Local urban streets should be geared towards walking and cycling increase liveability and social interaction among the community. In Perth, however, many streets are designed using standards better suited to major roads and highways. A Perth urban planner says a lack of engineering design guidance for local streets and a ‘vehicle-first’ approach is ruining the city’s suburbs. He believes that local street design standards require an overhaul and must prioritise people first to improve public health and respond to climate change.
Eric Denholm is a Perth urban planner at Hatch RobertsDay, an urban planning and design practice, and a Member of the Cycling Walking Australia New Zealand Design Innovations Working Group.
He says that while the Western Australian Government’s Liveable Neighbourhoods operational policy – which guides structure planning and subdivision of greenfield and large urban sites – provides good foundations for the creation of walkable communities, many critical design elements end up watered down or eliminated at the implementation stage.
“In particular, while the Austroads Guide to Road Design – a technical design framework for engineers developed by the transport sector – provides detailed guidance on high-speed roads and highways, it does not adequately guide street design at the neighbourhood level and does not align with the Government’s objectives of building a compact and connected City,” Mr Denholm said.
Mr Denholm noted that there are various examples of poor local design within Perth, and the effects of the pandemic have further exposed the shortcomings of suburban street networks, particularly as more people experience the world by means of walking and cycling and demand liveability.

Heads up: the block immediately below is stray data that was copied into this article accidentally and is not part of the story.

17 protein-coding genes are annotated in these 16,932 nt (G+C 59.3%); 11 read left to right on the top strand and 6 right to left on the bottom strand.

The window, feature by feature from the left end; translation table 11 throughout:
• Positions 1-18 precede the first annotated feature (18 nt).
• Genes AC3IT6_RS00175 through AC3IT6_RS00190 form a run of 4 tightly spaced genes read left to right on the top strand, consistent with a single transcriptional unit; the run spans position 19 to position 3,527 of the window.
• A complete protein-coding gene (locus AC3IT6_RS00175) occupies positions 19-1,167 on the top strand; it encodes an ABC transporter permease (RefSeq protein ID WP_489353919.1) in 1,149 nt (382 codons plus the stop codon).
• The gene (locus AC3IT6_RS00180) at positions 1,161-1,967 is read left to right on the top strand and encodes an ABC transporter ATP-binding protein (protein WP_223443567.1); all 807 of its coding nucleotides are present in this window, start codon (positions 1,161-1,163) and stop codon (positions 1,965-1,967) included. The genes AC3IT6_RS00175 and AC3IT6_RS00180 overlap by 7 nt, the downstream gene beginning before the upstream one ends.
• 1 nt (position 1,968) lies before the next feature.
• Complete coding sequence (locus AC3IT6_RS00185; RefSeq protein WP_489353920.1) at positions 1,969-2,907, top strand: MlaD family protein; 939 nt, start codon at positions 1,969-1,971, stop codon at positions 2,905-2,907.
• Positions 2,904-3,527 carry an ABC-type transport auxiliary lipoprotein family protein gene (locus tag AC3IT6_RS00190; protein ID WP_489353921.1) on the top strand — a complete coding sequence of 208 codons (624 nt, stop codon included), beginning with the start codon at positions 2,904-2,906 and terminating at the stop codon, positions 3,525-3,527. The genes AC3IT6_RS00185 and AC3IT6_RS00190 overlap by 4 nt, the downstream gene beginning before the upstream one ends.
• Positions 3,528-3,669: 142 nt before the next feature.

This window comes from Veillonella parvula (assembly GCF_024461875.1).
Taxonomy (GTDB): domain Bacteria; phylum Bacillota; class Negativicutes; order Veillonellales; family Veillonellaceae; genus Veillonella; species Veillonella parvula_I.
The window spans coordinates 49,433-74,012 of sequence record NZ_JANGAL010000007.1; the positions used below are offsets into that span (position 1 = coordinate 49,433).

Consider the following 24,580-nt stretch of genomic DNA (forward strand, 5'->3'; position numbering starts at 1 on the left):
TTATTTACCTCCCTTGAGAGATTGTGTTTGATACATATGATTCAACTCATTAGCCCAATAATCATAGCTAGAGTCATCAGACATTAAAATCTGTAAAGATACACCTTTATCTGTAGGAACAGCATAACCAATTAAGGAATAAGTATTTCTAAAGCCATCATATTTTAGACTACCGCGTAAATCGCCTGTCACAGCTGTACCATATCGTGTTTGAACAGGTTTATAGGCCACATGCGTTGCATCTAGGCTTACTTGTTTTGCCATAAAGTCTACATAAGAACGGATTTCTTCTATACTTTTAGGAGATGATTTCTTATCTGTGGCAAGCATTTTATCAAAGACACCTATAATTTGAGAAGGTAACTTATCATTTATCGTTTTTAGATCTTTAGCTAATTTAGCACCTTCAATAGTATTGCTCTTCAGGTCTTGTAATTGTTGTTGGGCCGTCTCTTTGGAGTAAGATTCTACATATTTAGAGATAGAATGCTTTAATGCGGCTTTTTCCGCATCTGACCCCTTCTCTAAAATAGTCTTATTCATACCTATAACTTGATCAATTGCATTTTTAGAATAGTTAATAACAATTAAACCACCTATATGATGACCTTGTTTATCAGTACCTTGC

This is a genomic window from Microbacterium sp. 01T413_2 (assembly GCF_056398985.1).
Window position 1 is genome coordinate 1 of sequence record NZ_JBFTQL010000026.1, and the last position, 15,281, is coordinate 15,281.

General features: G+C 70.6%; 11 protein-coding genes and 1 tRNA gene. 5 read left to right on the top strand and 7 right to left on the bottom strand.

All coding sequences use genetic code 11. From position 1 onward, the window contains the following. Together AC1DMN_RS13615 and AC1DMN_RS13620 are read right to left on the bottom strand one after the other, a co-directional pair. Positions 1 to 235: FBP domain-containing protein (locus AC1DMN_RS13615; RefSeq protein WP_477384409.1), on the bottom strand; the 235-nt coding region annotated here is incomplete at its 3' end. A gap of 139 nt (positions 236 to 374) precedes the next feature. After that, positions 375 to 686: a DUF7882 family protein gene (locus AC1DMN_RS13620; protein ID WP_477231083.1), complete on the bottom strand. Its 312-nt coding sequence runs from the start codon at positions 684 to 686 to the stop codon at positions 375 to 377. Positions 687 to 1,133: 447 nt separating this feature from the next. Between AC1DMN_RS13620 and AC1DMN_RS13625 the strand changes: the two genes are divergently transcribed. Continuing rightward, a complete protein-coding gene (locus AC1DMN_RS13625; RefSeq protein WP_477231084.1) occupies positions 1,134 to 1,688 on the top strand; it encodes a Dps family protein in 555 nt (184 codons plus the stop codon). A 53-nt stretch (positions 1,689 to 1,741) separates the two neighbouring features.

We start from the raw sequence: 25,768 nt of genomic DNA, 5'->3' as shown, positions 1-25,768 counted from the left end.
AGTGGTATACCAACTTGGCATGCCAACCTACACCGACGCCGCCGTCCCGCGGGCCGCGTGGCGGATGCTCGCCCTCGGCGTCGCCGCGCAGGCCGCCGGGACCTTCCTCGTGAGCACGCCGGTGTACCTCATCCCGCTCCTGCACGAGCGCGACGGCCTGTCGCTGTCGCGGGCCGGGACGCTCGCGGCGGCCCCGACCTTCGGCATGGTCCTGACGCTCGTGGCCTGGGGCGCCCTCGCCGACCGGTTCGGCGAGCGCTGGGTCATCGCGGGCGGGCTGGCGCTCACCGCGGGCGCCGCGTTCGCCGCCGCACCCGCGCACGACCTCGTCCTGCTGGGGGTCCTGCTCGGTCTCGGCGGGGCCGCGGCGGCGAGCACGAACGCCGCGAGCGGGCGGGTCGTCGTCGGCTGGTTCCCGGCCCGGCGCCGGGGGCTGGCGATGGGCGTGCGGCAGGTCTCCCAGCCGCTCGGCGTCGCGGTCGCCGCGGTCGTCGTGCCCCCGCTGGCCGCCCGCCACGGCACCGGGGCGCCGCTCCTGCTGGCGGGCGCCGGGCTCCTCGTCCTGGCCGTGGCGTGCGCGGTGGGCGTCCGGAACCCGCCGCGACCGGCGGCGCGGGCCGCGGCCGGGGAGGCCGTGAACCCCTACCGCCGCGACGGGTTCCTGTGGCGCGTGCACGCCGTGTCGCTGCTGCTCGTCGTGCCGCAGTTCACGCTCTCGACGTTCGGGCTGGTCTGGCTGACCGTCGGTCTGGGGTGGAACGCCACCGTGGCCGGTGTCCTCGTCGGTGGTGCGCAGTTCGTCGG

“Roundabouts are often claimed to be a method to slow down vehicles, but engineers are designing them with overly large sweeps and kerb radii, to accommodate bus and garbage truck clearances, that end up encouraging speed and make it difficult and unpleasant to navigate on foot.”
“This is despite examples such as the corner of James St and Lake St in Northbridge demonstrating that a very tight ‘mini-roundabout’ can still accommodate large vehicles but requires motorists to cautiously approach at a perpendicular angle with good sight-lines,” he said.
“Similarly, the Liveable Neighbourhoods policy requires tight kerb radius at local street intersections, up to six metres, to ensure footpaths remain straight and vehicles navigate turns at safe speeds, but many local governments incorrectly require 12m kerb radii at corners – which are better suited for main roads.”
Mr Denholm said far too often, local government engineers and State Government agencies seek to accommodate the largest infrequent vehicle likely to use the road, such as a fire truck, garbage truck or removalist truck, without crossing the road centre-line.
“This means that we are complicit in accepting that less than 0.1 per cent of all traffic movements shall dictate the entire design of our built environments, rather than the needs of people to ensure they can cross safely without unnecessary deviations.”
Mr Denholm believes that the path to good street design and increased liveability in our local neighbourhoods starts with reform and an overhaul of urban street design guidance. He proposes four solutions on how to achieve this:
- Industry professionals to collaboratively create a manual for local street design